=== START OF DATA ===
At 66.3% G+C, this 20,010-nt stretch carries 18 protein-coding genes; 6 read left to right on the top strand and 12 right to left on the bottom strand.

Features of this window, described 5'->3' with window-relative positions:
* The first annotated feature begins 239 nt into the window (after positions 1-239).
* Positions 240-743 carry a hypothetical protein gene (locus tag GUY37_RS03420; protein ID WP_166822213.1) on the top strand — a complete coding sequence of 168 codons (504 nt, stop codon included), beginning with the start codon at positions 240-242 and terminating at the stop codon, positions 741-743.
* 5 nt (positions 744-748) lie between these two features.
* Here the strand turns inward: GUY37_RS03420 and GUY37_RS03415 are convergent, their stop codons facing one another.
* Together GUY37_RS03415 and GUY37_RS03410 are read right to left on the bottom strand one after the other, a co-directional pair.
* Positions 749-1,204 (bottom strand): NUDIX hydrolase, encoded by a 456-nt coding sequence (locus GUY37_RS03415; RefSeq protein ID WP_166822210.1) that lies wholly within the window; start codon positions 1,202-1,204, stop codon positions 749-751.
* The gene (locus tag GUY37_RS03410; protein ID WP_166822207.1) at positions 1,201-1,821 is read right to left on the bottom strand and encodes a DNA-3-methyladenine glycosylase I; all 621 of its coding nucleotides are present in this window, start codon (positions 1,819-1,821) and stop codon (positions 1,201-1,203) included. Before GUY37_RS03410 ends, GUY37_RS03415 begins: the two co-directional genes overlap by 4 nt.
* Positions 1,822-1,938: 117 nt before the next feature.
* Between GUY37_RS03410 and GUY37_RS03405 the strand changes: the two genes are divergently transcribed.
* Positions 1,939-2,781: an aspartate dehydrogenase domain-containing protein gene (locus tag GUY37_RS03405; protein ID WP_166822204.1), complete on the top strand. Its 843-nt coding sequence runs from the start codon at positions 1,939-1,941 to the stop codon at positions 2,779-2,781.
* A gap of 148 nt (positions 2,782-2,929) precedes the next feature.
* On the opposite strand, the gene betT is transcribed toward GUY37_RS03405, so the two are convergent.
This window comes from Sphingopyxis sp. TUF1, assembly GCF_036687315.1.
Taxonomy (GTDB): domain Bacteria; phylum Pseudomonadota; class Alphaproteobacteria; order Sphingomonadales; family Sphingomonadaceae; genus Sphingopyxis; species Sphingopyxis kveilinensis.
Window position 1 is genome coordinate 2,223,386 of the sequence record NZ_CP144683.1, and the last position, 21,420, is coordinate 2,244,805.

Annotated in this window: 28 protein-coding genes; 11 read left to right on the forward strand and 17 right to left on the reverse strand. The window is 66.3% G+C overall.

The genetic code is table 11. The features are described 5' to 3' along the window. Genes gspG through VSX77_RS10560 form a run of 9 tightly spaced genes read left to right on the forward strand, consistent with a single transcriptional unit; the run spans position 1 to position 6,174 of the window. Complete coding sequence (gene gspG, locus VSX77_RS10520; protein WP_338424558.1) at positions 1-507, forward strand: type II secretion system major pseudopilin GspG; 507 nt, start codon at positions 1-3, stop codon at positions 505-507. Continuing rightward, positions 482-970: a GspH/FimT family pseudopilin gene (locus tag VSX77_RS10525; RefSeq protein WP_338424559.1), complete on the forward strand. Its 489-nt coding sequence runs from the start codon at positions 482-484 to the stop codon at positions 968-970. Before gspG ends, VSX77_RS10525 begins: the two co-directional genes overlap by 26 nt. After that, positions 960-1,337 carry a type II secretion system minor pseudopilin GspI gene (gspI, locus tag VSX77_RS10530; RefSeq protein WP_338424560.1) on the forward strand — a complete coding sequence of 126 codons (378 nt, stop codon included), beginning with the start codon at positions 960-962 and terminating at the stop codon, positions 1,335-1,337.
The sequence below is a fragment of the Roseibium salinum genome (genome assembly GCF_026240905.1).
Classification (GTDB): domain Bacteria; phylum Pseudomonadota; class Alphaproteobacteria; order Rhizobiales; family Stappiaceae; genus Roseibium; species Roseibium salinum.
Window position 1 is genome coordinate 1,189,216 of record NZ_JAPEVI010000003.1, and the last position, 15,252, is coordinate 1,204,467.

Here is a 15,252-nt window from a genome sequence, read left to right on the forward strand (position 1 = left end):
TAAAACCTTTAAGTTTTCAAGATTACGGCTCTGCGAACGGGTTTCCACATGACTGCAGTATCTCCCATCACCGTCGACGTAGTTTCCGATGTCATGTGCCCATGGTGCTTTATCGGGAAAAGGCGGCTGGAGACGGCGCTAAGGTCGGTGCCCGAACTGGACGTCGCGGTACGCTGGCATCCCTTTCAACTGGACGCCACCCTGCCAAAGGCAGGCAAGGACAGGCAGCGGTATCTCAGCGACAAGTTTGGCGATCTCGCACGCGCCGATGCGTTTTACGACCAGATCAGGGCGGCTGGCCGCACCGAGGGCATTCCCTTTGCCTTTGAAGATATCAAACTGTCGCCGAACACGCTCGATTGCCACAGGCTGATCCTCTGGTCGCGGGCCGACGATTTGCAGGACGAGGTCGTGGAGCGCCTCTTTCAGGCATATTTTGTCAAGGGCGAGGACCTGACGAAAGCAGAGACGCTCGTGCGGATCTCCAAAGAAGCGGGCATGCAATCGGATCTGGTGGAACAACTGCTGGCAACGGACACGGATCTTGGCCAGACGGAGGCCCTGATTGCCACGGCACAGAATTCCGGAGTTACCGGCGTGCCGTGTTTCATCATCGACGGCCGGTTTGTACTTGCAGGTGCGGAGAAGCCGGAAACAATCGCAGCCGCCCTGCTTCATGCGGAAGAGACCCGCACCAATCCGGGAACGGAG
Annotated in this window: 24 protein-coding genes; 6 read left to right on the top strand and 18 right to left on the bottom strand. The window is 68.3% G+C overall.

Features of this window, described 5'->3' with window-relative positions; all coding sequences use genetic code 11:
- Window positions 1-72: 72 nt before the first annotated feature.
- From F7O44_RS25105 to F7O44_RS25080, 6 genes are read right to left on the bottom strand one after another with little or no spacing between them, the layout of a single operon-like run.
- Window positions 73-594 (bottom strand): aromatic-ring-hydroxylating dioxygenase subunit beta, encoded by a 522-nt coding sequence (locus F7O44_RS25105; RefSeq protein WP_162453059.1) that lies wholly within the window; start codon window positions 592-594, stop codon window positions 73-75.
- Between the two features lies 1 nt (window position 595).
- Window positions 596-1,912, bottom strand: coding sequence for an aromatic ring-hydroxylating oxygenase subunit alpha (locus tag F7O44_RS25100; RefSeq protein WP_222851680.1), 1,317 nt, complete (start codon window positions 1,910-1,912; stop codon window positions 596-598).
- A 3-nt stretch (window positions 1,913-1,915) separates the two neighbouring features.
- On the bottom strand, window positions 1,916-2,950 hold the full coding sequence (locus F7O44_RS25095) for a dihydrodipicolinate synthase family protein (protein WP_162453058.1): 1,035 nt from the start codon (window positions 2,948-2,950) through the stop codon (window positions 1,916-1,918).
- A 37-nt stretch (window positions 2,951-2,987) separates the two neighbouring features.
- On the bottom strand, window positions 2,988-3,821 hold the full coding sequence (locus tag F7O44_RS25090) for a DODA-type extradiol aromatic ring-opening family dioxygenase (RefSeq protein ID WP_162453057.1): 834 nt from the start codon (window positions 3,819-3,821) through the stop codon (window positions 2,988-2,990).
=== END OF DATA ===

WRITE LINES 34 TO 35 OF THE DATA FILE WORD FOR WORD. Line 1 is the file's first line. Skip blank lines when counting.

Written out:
- A 37-nt stretch (window positions 2,951-2,987) separates the two neighbouring features.
- On the bottom strand, window positions 2,988-3,821 hold the full coding sequence (locus tag F7O44_RS25090) for a DODA-type extradiol aromatic ring-opening family dioxygenase (RefSeq protein ID WP_162453057.1): 834 nt from the start codon (window positions 3,819-3,821) through the stop codon (window positions 2,988-2,990).